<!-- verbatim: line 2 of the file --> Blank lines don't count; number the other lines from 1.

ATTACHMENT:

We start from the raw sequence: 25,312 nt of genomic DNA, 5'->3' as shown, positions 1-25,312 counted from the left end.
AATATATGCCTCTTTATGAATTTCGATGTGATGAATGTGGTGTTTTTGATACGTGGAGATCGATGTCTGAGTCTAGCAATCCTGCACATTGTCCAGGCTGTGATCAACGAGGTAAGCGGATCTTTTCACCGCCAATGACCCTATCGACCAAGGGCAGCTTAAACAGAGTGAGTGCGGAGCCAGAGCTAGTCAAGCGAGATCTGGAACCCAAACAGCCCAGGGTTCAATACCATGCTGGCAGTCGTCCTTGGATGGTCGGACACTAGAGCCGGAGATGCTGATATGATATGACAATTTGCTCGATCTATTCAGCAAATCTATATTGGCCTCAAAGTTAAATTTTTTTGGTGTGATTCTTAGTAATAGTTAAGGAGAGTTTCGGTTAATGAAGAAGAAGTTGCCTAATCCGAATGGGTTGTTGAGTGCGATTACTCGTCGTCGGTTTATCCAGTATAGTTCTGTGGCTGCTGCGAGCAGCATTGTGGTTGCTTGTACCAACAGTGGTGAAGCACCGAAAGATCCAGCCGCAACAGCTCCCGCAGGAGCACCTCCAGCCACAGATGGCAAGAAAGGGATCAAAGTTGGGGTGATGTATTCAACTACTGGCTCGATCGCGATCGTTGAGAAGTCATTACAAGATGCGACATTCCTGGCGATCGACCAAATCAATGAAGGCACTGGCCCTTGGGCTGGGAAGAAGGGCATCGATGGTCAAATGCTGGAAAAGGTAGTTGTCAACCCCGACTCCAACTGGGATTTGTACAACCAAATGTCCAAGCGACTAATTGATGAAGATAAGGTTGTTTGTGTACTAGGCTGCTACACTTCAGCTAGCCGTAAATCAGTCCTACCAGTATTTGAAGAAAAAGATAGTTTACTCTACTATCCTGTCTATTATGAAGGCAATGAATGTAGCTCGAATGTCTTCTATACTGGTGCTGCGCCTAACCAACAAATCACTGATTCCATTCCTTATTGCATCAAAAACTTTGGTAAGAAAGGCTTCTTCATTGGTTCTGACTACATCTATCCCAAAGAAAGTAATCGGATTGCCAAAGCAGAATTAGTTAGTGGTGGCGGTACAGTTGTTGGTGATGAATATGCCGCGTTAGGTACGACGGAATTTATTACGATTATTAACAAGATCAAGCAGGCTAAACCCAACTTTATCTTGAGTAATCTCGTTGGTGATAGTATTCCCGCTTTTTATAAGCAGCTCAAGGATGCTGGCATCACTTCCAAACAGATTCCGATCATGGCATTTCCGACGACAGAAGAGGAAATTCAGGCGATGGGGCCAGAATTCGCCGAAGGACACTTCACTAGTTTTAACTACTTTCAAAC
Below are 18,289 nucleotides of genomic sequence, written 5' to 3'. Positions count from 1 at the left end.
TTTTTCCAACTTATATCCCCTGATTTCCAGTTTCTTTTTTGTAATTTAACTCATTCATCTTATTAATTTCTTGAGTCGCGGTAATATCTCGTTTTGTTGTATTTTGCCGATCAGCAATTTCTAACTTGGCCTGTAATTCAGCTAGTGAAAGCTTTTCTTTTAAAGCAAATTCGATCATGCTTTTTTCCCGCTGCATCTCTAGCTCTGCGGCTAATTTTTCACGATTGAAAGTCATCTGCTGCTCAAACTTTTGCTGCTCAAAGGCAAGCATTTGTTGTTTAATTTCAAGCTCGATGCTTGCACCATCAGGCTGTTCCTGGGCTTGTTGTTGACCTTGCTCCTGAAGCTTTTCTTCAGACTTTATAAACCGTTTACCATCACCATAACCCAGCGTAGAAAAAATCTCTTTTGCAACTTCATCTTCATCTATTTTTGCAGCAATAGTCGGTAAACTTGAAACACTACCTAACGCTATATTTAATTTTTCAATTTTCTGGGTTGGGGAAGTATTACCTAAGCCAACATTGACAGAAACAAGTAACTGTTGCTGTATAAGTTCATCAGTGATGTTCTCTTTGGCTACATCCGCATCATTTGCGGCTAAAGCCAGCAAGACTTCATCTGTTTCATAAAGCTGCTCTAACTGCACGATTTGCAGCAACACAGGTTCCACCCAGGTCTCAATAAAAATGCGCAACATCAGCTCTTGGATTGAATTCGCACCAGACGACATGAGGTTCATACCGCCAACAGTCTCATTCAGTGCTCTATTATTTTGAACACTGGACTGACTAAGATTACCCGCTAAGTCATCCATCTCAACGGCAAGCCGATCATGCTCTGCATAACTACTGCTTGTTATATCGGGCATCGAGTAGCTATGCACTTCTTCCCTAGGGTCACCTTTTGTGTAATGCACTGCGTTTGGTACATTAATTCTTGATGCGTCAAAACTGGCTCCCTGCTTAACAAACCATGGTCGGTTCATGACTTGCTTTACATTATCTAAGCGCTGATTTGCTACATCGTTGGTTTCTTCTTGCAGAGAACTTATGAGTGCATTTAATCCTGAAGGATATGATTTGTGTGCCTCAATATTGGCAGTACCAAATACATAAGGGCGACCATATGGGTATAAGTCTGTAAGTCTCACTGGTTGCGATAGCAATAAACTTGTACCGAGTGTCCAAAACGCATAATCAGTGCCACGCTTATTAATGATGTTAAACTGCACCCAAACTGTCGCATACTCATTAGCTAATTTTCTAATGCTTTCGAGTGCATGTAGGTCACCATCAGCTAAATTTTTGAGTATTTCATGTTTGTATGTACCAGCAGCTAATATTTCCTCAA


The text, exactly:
AATATATGCCTCTTTATGAATTTCGATGTGATGAATGTGGTGTTTTTGATACGTGGAGATCGATGTCTGAGTCTAGCAATCCTGCACATTGTCCAGGCTGTGATCAACGAGGTAAGCGGATCTTTTCACCGCCAATGACCCTATCGACCAAGGGCAGCTTAAACAGAGTGAGTGCGGAGCCAGAGCTAGTCAAGCGAGATCTGGAACCCAAACAGCCCAGGGTTCAATACCATGCTGGCAGTCGTCCTTGGATGGTCGGACACTAGAGCCGGAGATGCTGATATGATATGACAATTTGCTCGATCTATTCAGCAAATCTATATTGGCCTCAAAGTTAAATTTTTTTGGTGTGATTCTTAGTAATAGTTAAGGAGAGTTTCGGTTAATGAAGAAGAAGTTGCCTAATCCGAATGGGTTGTTGAGTGCGATTACTCGTCGTCGGTTTATCCAGTATAGTTCTGTGGCTGCTGCGAGCAGCATTGTGGTTGCTTGTACCAACAGTGGTGAAGCACCGAAAGATCCAGCCGCAACAGCTCCCGCAGGAGCACCTCCAGCCACAGATGGCAAGAAAGGGATCAAAGTTGGGGTGATGTATTCAACTACTGGCTCGATCGCGATCGTTGAGAAGTCATTACAAGATGCGACATTCCTGGCGATCGACCAAATCAATGAAGGCACTGGCCCTTGGGCTGGGAAGAAGGGCATCGATGGTCAAATGCTGGAAAAGGTAGTTGTCAACCCCGACTCCAACTGGGATTTGTACAACCAAATGTCCAAGCGACTAATTGATGAAGATAAGGTTGTTTGTGTACTAGGCTGCTACACTTCAGCTAGCCGTAAATCAGTCCTACCAGTATTTGAAGAAAAAGATAGTTTACTCTACTATCCTGTCTATTATGAAGGCAATGAATGTAGCTCGAATGTCTTCTATACTGGTGCTGCGCCTAACCAACAAATCACTGATTCCATTCCTTATTGCATCAAAAACTTTGGTAAGAAAGGCTTCTTCATTGGTTCTGACTACATCTATCCCAAAGAAAGTAATCGGATTGCCAAAGCAGAATTAGTTAGTGGTGGCGGTACAGTTGTTGGTGATGAATATGCCGCGTTAGGTACGACGGAATTTATTACGATTATTAACAAGATCAAGCAGGCTAAACCCAACTTTATCTTGAGTAATCTCGTTGGTGATAGTATTCCCGCTTTTTATAAGCAGCTCAAGGATGCTGGCATCACTTCCAAACAGATTCCGATCATGGCATTTCCGACGACAGAAGAGGAAATTCAGGCGATGGGGCCAGAATTCGCCGAAGGACACTTCACTAGTTTTAACTACTTTCAAAC